Difference between fork() and exec()
Every application(program) comes into execution through means of process, process is a running instance of a program. Processes are created through different system calls, most popular are fork() and exec()
pid_t pid = fork();
fork() creates a new process by duplicating the calling process, The new process, referred to as child, is an exact duplicate of the calling process, referred to as parent, except for the following :
- The child has its own unique process ID, and this PID does not match the ID of any existing process group.
- The child’s parent process ID is the same as the parent’s process ID.
- The child does not inherit its parent’s memory locks and semaphore adjustments.
- The child does not inherit outstanding asynchronous I/O operations from its parent nor does it inherit any asynchronous I/O contexts from its parent.
Return value of fork() On success, the PID of the child process is returned in the parent, and 0 is returned in the child. On failure, -1 is returned in the parent, no child process is created, and errno is set appropriately. Detailed article on fork system call
The exec() family of functions replaces the current process image with a new process image. It loads the program into the current process space and runs it from the entry point. The exec() family consists of following functions, I have implemented execv() in following C program, you can try rest as an exercise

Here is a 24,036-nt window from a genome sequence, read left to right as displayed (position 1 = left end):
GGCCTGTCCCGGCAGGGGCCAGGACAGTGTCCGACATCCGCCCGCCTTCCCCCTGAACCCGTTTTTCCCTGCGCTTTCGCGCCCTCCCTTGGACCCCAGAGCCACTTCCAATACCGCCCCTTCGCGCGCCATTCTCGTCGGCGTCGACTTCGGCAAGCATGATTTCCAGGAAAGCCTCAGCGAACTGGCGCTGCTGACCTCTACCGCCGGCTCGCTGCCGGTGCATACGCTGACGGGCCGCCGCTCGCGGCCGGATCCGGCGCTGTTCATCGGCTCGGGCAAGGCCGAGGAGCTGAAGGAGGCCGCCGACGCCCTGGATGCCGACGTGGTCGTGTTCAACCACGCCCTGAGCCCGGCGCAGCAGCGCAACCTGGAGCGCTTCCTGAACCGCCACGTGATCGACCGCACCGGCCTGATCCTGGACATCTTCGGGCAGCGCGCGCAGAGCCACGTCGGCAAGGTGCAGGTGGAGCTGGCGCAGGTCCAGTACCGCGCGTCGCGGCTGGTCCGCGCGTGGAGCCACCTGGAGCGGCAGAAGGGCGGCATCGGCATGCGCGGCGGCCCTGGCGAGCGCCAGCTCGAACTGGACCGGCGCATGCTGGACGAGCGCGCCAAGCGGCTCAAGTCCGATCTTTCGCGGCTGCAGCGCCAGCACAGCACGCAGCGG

int execl(const char *path, const char *arg, ...); int execlp(const char *file, const char *arg, ...); int execle(const char *path, const char *arg, ..., char * const envp); int execv(const char *path, char *const argv); int execvp(const char *file, char *const argv); int execvpe(const char *file, char *const argv, char *const envp);
fork vs exec
- fork starts a new process which is a copy of the one that calls it, while exec replaces the current process image with another (different) one.
- Both parent and child processes are executed simultaneously in case of fork() while Control never returns to the original program unless there is an exec() error.
parent process, pid = 11523 child process, pid = 14188 Program execution successful
Let us see the differences in a tabular form -:
|1.||It is a system call in C programming language||It is a system call of operating system|
|2.||It is used to create a new process||exec() runs an executable file|
|3.||Its return value is an integer type||It does not creates new process|
|4.||It does not takes any parameters.||Here the Process identifier does not changes|
|5.||It can return three types of integer values||In exec() the machine code, data, heap, and stack of the process are replaced by the new program.|
References : Linux man pages This article is contributed by Mandeep Singh. If you like GeeksforGeeks and would like to contribute, you can also write an article using write.geeksforgeeks.org or mail your article to email@example.com. See your article appearing on the GeeksforGeeks main page and help other Geeks. Please write comments if you find anything incorrect, or you want to share more information about the topic discussed above.